December 2021

Pork-barrelling and the undermining of public institutions is bad for democracy’s health

by Ebony Bennett in The Canberra Times

“Democracy doesn’t happen by accident, we have to renew it with each generation”, announced President Joe Biden, opening his global Summit for Democracy. There is certainly an urgent need to renew the health of Australia’s democracy as we head to the next federal election. Pork barrelling has somehow become business as usual, whistleblowers are being prosecuted

November 2021

Audacity of hype: Scott Morrison is betting voters will settle for plans over performance

by Richard Denniss in The Guardian

Scott Morrison thrives in the empty space between three-year terms and 30-year plans. Whether it is climate change, nuclear submarines or budget repair – it is no accident the prime minister with the shortest planning horizon in living memory is our greatest announcer of long-run plans. While the vacuousness of Morrison’s net-zero “plan” and his

I’d appreciate it if ministers lost their appetite for decapitation

by Allan Behm in The Canberra Times

NSW’s Independent Commission Against Corruption has revealed extraordinary amorality and cynicism in how the Berejiklian government, and its predecessors, approached both public policy and the use of public money. The ICAC has also revealed Berejiklian’s vicious approach to imposing compliance, complicity and ultimately connivance on the public servants who advise government. In an extraordinary few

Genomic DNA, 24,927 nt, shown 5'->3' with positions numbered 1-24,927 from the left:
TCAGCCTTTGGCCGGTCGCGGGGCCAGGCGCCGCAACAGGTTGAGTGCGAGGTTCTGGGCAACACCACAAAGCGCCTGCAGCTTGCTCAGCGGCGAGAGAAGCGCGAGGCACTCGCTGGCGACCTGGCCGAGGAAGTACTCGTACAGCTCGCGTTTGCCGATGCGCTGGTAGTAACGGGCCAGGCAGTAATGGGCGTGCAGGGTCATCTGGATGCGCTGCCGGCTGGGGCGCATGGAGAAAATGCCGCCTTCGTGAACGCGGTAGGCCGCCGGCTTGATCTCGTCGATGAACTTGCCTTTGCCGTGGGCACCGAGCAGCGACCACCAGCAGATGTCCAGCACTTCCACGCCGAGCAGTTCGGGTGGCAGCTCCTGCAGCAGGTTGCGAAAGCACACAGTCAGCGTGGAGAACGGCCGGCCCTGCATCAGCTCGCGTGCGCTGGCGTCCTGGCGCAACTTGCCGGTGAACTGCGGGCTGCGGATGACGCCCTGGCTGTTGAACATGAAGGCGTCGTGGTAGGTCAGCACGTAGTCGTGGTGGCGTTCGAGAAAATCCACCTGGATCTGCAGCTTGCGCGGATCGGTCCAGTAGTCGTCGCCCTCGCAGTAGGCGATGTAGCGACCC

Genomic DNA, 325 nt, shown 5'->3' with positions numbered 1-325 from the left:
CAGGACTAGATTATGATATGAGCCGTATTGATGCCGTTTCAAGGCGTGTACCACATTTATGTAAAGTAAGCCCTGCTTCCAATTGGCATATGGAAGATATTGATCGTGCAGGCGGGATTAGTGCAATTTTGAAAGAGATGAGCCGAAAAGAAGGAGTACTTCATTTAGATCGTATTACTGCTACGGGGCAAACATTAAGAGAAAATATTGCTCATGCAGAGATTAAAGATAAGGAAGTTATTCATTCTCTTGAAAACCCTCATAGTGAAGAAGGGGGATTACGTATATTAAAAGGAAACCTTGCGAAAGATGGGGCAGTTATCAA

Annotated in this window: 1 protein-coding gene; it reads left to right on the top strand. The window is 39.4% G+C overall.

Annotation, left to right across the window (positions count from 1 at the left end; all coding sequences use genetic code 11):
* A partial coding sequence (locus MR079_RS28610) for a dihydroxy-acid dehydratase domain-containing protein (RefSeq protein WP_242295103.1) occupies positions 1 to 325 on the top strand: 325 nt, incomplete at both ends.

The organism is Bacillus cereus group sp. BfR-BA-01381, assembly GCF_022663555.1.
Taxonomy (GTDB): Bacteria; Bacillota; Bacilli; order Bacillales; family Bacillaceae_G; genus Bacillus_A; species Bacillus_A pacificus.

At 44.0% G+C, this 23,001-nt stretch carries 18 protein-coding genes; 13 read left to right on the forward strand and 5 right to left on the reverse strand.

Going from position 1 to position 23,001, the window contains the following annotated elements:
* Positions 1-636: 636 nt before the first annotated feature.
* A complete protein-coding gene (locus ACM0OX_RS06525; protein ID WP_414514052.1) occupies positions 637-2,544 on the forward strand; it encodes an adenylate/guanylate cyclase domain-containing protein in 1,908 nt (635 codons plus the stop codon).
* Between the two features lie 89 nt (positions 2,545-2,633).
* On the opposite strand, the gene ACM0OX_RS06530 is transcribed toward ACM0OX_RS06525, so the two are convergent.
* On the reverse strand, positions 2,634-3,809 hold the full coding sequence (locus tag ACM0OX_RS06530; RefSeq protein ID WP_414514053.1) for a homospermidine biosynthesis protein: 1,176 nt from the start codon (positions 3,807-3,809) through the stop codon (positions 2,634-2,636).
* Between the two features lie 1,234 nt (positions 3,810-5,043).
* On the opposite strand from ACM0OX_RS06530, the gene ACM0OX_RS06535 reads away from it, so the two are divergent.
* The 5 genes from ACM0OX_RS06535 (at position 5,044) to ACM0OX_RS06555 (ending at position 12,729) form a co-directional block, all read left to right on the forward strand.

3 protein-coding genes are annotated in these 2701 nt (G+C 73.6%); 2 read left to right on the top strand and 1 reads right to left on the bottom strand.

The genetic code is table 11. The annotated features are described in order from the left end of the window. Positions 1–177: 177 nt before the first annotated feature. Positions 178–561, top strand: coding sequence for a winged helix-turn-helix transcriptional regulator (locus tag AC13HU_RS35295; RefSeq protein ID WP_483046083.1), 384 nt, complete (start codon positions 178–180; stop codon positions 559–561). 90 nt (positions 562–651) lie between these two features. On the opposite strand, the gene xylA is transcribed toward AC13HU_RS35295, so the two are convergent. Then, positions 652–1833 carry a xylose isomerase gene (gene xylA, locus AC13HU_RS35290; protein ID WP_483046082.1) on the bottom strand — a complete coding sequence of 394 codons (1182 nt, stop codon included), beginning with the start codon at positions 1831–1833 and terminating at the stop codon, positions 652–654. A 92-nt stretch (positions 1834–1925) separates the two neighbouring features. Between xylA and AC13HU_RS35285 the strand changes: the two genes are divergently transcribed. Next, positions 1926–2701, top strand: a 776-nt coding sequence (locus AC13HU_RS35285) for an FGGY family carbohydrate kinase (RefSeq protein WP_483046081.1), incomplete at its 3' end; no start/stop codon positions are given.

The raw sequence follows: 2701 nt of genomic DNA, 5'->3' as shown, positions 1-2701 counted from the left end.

October 2021

September 2021

Morrison and Berejiklian are attempting to shift the blame for Covid on to us

by Richard Denniss in The Guardian

In an amazing feat, both leaders shift attention away from their past performances and on to future freedoms to be granted, based on decisions made by the public In the ultimate expression of neoliberal language, prime minister Scott Morrison and New South Wales premier Gladys Berejiklian are gradually shifting their messaging away from the dangers

August 2021

Richard Denniss: Scott Morrison’s COVID-19 plan is more spin than science

by Richard Denniss in The New Daily

The same Prime Minister who spruiks ‘technology not taxes’ as a climate change strategy is now championing ‘pharmaceuticals not physical distancing’ in the battle against COVID-19. As always, his slogan is more spin than science, and the phoney distinction will be dangerous to our health, our wealth and our society. Just as virtually every economist agrees that

Complacency spells doom, at home and in Afghanistan

by Ebony Bennett in The Canberra Times